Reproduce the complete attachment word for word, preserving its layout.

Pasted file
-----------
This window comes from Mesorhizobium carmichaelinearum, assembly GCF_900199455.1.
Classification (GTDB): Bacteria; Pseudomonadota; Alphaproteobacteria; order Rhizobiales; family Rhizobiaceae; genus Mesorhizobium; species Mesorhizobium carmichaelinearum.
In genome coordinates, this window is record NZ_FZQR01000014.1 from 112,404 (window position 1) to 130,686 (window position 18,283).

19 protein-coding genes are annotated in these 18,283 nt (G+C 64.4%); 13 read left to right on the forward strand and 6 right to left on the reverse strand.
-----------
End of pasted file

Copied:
This window comes from Mesorhizobium carmichaelinearum, assembly GCF_900199455.1.
Classification (GTDB): Bacteria; Pseudomonadota; Alphaproteobacteria; order Rhizobiales; family Rhizobiaceae; genus Mesorhizobium; species Mesorhizobium carmichaelinearum.
In genome coordinates, this window is record NZ_FZQR01000014.1 from 112,404 (window position 1) to 130,686 (window position 18,283).

19 protein-coding genes are annotated in these 18,283 nt (G+C 64.4%); 13 read left to right on the forward strand and 6 right to left on the reverse strand.